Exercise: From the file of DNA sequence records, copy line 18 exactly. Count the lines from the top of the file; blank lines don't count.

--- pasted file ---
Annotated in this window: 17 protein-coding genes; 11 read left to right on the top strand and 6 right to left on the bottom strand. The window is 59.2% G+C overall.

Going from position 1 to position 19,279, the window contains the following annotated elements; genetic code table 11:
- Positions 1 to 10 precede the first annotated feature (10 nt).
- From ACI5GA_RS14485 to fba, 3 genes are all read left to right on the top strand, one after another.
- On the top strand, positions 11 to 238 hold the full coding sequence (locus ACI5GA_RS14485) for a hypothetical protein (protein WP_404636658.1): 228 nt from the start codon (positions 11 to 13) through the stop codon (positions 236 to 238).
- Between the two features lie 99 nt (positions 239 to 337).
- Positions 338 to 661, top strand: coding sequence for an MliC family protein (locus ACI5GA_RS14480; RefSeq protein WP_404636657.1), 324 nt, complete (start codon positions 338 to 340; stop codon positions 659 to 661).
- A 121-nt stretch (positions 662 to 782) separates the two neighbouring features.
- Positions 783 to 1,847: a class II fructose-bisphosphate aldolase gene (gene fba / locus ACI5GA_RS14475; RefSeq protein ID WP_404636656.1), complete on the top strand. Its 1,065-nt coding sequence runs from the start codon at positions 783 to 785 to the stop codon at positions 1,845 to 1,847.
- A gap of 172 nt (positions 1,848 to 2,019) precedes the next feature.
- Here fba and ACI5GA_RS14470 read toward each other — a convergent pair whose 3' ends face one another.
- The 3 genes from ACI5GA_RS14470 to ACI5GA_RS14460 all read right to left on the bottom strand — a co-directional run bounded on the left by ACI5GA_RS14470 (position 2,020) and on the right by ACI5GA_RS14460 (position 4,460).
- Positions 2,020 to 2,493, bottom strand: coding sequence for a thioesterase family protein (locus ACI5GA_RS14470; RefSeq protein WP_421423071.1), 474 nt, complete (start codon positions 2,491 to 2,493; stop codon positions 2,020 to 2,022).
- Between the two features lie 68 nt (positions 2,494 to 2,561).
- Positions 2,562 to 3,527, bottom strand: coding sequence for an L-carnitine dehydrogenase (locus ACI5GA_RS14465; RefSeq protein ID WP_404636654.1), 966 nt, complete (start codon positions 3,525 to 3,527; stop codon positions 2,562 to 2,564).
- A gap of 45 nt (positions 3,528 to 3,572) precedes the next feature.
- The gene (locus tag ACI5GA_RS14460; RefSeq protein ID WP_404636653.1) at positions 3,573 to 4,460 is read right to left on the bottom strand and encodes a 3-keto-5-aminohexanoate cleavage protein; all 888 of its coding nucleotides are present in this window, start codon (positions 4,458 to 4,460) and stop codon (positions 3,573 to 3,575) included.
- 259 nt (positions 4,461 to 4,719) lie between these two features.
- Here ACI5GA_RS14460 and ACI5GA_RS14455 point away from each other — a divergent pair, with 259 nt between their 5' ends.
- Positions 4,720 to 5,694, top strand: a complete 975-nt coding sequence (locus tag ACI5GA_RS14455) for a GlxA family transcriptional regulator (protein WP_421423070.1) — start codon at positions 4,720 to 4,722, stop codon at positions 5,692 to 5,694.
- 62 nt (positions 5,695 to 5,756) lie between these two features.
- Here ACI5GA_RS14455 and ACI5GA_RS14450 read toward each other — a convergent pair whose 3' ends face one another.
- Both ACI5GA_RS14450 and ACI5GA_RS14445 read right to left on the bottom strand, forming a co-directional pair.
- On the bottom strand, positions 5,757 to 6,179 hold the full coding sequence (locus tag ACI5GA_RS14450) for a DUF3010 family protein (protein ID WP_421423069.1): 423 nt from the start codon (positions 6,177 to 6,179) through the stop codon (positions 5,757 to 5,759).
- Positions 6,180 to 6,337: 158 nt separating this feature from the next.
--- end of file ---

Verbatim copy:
- 259 nt (positions 4,461 to 4,719) lie between these two features.